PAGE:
GPX file editors

Roger Hubbold writes: this page describes a number of online software systems for creating and editing GPX files for use with GPS devices and smartphones. Some of these are free, while others require a paid account, or a free (but registered) account. All comments describe my personal opinions and should be treated accordingly. If you find anything factually wrong please let me know and I will make corrections. I have not attempted to explain how to use each system; the easiest way to learn is to experiment with them, using their help pages and other materials online.  I have only included systems that I have actually used.

As well as the programs described here, there are other commonly used systems. Garmin provide a route planning system (Basecamp) to go with their GPS devices, that runs on your PC or Mac. Route planning can also be done through a Garmin Connect online account. For those of a competitive bent Strava can also be used — it has a route builder too. I have no experience of these.

Ride with GPS

Ride with GPS

Most recently I have been using Basic facilities can be used free of charge, although two levels of paid-for account are also available ($50 to $80 per year). Ride with GPS is is professionally maintained and provides a wealth of route planning capabilities. You need to be aware, however, that to use it you will need to register for an account and it then stores your routes in that account. You need to set your account profile to maintain your privacy, unless you don’t care about these things. You can see a summary of your routes and you can download them as GPX files, upload your rides, and also sync them with a Garmin account. The more powerful facilities — such as splitting and joining, and rerouting parts of a ride — require a paid-for account. It has an excellent Help system, with many videos demonstrating how to do things.

An advantage of Ride with GPS is that it knows about bike paths and also footpaths — I’m guessing that it uses Google’s routing methods — which makes it more flexible than GPX Editor (see next).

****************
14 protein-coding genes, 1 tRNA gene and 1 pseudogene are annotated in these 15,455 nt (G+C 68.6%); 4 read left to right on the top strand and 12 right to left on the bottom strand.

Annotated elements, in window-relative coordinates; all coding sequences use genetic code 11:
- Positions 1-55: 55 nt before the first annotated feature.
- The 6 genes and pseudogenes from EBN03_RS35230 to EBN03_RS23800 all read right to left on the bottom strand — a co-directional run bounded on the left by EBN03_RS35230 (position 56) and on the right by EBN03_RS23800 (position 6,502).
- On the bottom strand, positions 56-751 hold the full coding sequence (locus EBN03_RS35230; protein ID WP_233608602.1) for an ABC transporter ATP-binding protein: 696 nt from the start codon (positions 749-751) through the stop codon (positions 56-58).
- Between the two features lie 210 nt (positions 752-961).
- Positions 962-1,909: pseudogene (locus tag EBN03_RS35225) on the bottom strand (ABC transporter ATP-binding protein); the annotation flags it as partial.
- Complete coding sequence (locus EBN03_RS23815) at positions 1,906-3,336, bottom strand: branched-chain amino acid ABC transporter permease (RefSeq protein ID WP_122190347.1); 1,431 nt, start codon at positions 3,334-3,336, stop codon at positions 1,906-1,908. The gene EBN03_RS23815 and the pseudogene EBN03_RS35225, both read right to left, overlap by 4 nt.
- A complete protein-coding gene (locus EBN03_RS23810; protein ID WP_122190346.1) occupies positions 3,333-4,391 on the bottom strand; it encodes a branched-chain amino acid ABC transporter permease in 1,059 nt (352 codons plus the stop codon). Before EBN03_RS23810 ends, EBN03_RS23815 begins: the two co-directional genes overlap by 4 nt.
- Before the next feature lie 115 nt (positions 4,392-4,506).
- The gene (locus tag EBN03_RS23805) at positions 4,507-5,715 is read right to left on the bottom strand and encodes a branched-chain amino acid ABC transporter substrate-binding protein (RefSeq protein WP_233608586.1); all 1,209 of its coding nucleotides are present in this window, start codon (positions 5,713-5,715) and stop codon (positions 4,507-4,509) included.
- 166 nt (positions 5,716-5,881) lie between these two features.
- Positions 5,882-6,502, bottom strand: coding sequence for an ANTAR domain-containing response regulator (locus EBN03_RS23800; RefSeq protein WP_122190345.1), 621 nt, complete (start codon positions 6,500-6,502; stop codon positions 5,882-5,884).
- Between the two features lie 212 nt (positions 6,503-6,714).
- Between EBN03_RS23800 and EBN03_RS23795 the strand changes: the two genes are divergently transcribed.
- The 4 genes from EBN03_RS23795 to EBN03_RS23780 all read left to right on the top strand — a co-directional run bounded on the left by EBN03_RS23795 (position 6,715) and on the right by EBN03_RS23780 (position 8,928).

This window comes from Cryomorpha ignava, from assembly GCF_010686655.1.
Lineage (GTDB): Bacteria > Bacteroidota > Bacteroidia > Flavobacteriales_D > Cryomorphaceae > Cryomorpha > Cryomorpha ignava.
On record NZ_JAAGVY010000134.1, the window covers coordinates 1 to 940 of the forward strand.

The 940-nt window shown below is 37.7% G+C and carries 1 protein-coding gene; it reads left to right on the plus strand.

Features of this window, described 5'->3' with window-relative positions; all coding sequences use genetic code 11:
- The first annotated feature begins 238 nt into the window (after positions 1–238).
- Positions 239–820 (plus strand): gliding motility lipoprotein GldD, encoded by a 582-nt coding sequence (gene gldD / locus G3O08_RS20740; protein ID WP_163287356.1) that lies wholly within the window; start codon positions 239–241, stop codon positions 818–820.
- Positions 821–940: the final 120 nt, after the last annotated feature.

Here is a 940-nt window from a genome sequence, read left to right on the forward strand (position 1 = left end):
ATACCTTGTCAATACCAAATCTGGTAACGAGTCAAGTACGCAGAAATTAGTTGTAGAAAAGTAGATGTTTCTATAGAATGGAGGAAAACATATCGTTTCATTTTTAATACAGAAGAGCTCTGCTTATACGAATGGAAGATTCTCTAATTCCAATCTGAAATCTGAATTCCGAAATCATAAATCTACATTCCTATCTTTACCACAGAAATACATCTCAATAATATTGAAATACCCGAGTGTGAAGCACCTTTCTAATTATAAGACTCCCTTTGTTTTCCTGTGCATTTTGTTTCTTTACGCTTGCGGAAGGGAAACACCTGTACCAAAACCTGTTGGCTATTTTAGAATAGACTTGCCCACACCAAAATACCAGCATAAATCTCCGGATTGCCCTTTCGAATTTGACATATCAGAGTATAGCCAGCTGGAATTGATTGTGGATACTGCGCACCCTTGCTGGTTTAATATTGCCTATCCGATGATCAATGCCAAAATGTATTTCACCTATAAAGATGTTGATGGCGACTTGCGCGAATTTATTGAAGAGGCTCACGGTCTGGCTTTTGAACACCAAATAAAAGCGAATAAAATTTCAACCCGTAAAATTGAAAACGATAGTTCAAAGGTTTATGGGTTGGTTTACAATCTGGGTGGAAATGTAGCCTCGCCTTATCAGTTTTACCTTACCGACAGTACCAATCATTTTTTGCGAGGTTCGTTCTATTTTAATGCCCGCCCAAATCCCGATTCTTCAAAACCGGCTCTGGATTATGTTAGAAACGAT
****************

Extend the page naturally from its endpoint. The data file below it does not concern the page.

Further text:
There is also a Ride with GPS app for smartphones that allows you to record and follow rides on your phone, although battery life can be an issue with phones on longer days out. With a paid account you can store maps for offline use on your phone.

GPX Editor

GPX Editor

GPX editor ( was developed by a keen cyclist and could previously be used free of charge. Now, to gain access to routing methods that are good for cycling (e.g. avoiding main roads) you will have to subscribe, which costs £20 a year (easy to set up with PayPal). I have subscribed and tried the new facilities, and it mostly works well.

Nice features include that you can create a new track fairly easily by clicking key points and then you can reroute part of the planned track by dragging sections of the route. This functionality is also available when you load a previously planned track back into GPX Editor. Most other programs use Google routing algorithms to perform road following; this revised GPX Editor uses its own algorithms based on Open Street Map data. This is slower than Google’s methods, but is still usable and the route-dragging works well. BUT, it only works for the UK and Ireland, so cannot currently be used for other countries. ALSO, the routing algorithms no longer use Google (because of expense), so it no longer supports cycle tracks (such as the Biddulph Valley Way), nor does it know about footpaths, and both of these limitations restrict its capability.